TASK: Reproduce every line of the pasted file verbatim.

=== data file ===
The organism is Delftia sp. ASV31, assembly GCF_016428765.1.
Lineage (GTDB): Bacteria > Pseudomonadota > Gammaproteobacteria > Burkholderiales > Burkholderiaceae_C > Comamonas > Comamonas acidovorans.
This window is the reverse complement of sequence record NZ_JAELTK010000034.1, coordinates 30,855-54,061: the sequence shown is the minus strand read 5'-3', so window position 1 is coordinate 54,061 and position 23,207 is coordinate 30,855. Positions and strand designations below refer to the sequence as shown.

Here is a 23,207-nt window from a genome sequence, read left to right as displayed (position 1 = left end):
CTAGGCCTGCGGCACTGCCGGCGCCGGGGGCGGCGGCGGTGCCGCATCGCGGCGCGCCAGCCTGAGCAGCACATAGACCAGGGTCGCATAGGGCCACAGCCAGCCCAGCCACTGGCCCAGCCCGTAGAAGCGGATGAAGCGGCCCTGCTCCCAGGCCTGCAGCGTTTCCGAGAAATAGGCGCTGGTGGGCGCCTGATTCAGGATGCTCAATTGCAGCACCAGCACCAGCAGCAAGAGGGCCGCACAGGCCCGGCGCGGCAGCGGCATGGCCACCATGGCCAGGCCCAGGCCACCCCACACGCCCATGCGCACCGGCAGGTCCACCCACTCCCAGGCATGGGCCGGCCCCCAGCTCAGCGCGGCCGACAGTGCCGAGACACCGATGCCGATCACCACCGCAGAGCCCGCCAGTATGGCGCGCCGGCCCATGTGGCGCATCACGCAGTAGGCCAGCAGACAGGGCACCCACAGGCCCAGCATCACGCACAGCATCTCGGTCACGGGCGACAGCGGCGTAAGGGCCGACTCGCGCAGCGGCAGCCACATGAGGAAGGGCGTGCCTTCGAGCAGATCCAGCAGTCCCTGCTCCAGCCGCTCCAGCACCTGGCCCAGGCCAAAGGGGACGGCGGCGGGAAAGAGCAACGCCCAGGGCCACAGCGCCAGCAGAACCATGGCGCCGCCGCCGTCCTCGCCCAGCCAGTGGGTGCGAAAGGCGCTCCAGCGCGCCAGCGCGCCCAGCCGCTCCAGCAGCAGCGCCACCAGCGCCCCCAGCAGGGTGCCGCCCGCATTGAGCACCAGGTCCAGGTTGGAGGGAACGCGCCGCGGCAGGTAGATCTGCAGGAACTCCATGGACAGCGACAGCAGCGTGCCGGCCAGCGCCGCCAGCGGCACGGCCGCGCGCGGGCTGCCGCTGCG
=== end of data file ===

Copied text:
The organism is Delftia sp. ASV31, assembly GCF_016428765.1.
Lineage (GTDB): Bacteria > Pseudomonadota > Gammaproteobacteria > Burkholderiales > Burkholderiaceae_C > Comamonas > Comamonas acidovorans.
This window is the reverse complement of sequence record NZ_JAELTK010000034.1, coordinates 30,855-54,061: the sequence shown is the minus strand read 5'-3', so window position 1 is coordinate 54,061 and position 23,207 is coordinate 30,855. Positions and strand designations below refer to the sequence as shown.

Here is a 23,207-nt window from a genome sequence, read left to right as displayed (position 1 = left end):
CTAGGCCTGCGGCACTGCCGGCGCCGGGGGCGGCGGCGGTGCCGCATCGCGGCGCGCCAGCCTGAGCAGCACATAGACCAGGGTCGCATAGGGCCACAGCCAGCCCAGCCACTGGCCCAGCCCGTAGAAGCGGATGAAGCGGCCCTGCTCCCAGGCCTGCAGCGTTTCCGAGAAATAGGCGCTGGTGGGCGCCTGATTCAGGATGCTCAATTGCAGCACCAGCACCAGCAGCAAGAGGGCCGCACAGGCCCGGCGCGGCAGCGGCATGGCCACCATGGCCAGGCCCAGGCCACCCCACACGCCCATGCGCACCGGCAGGTCCACCCACTCCCAGGCATGGGCCGGCCCCCAGCTCAGCGCGGCCGACAGTGCCGAGACACCGATGCCGATCACCACCGCAGAGCCCGCCAGTATGGCGCGCCGGCCCATGTGGCGCATCACGCAGTAGGCCAGCAGACAGGGCACCCACAGGCCCAGCATCACGCACAGCATCTCGGTCACGGGCGACAGCGGCGTAAGGGCCGACTCGCGCAGCGGCAGCCACATGAGGAAGGGCGTGCCTTCGAGCAGATCCAGCAGTCCCTGCTCCAGCCGCTCCAGCACCTGGCCCAGGCCAAAGGGGACGGCGGCGGGAAAGAGCAACGCCCAGGGCCACAGCGCCAGCAGAACCATGGCGCCGCCGCCGTCCTCGCCCAGCCAGTGGGTGCGAAAGGCGCTCCAGCGCGCCAGCGCGCCCAGCCGCTCCAGCAGCAGCGCCACCAGCGCCCCCAGCAGGGTGCCGCCCGCATTGAGCACCAGGTCCAGGTTGGAGGGAACGCGCCGCGGCAGGTAGATCTGCAGGAACTCCATGGACAGCGACAGCAGCGTGCCGGCCAGCGCCGCCAGCGGCACGGCCGCGCGCGGGCTGCCGCTGCG